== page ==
Study: Lack of health insurance causes thousands of Californians to die prematurely
June 21st, 2012
As the nation awaits the historic Supreme Court ruling on the Obama administration’s health care law, a new report released Wednesday says California leads the nation in the number of premature deaths caused primarily by lack of health insurance.
The report by the national consumer health care group Families USA is called “Dying for Coverage.”
It’s built upon a 2002 study by the Institute of Medicine that linked lack of health insurance to premature deaths. Using those same research methods, Families USA researchers estimate that 3,164 uninsured Californians between the ages of 25 and 64 died prematurely in 2010 because they lacked health insurance.
The report’s authors say the uninsured are far more likely to defer care because of economic reasons, and it’s that delay in treatment that makes them more likely to die early.
"The key reason that people defer getting care is they feel they can’t afford to get the care," said Ron Pollack, executive director of the Washington D.C.-based organization. "So when people defer a problem that might have been dealt with early and in an easy way, it gets worse."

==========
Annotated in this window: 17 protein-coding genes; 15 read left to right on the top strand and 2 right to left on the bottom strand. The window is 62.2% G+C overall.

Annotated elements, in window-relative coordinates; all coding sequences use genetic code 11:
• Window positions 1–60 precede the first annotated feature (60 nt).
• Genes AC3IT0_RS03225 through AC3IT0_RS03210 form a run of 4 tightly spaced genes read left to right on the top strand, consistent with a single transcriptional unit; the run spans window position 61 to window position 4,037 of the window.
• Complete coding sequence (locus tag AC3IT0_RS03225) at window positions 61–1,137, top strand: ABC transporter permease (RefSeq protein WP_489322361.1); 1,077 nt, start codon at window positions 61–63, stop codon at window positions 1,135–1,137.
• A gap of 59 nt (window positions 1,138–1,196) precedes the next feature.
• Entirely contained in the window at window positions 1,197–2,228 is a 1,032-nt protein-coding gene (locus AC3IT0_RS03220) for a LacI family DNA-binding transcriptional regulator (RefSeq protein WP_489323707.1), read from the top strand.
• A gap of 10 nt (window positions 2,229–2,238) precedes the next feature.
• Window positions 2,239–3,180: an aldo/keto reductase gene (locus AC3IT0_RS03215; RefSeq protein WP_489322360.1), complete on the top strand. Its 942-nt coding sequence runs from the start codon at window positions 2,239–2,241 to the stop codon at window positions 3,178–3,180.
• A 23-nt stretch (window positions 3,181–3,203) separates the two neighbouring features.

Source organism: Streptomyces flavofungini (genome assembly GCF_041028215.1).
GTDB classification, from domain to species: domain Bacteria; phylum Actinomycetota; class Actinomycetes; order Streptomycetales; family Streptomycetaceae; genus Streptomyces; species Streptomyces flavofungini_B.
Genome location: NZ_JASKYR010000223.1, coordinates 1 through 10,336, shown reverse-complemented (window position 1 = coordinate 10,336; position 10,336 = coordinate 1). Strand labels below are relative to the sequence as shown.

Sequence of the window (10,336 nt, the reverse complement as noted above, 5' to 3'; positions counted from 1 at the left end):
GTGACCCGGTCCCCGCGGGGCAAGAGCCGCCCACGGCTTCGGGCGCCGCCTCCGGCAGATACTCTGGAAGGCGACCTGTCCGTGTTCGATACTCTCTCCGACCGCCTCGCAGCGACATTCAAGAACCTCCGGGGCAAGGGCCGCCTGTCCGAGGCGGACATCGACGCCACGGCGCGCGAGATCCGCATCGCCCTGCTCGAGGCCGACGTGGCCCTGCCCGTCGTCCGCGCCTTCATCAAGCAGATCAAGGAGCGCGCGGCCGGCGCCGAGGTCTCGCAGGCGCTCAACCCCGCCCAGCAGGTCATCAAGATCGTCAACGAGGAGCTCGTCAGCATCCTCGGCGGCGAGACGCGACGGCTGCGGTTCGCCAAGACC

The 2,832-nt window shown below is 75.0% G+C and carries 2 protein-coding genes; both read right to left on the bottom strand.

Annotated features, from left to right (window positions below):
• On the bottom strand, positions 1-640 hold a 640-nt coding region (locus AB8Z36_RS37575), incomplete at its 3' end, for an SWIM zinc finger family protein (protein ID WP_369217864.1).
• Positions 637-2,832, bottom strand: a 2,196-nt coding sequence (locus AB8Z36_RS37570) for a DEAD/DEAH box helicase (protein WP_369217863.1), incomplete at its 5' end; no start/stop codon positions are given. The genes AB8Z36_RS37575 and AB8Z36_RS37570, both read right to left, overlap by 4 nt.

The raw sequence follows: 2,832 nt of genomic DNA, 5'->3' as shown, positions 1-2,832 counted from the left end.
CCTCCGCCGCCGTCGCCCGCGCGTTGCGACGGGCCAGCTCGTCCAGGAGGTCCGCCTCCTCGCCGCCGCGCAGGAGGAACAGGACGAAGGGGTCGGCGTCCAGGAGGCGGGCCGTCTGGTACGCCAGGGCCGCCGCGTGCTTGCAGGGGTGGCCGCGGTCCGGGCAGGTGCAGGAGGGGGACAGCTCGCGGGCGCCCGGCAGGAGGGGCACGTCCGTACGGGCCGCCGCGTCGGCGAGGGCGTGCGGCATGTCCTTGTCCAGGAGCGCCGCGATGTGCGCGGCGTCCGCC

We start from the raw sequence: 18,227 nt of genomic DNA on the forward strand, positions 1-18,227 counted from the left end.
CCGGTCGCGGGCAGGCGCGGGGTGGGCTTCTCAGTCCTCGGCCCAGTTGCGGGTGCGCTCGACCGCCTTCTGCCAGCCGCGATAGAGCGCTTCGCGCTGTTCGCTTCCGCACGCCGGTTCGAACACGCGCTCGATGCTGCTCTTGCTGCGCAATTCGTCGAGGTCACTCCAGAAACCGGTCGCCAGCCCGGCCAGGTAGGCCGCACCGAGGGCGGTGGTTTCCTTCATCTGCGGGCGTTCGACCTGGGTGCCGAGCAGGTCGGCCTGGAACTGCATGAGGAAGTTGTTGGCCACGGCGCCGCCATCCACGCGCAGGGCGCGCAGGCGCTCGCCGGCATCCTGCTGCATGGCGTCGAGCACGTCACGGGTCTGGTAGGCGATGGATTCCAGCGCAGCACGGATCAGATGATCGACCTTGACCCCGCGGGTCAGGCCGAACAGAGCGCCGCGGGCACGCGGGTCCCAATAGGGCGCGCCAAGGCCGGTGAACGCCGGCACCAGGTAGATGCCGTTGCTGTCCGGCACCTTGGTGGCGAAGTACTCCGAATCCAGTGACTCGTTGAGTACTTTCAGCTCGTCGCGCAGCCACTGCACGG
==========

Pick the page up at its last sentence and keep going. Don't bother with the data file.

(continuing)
It's only after the medical condition worsens and untenable pain sends patients to the emergency room that federal law entitles the uninsured to treatment, said Pollack. He is also a supporter of the federal Affordable Care Act.
But John Graham, director of health care studies at the San Francisco-based Pacific Research Institute, disagrees.
"What they fail to recognize is Obamacare has suppressed the economy," Graham said. "Businesses are not investing are not hiring. So Obamacare is actually a cause of unemployment, which leads to uninsurance, which leads to the problems [Families USA is] talking about.”
The Families USA study says nationwide 26,000 Americans died prematurely in 2010 because they did not have health insurance coverage.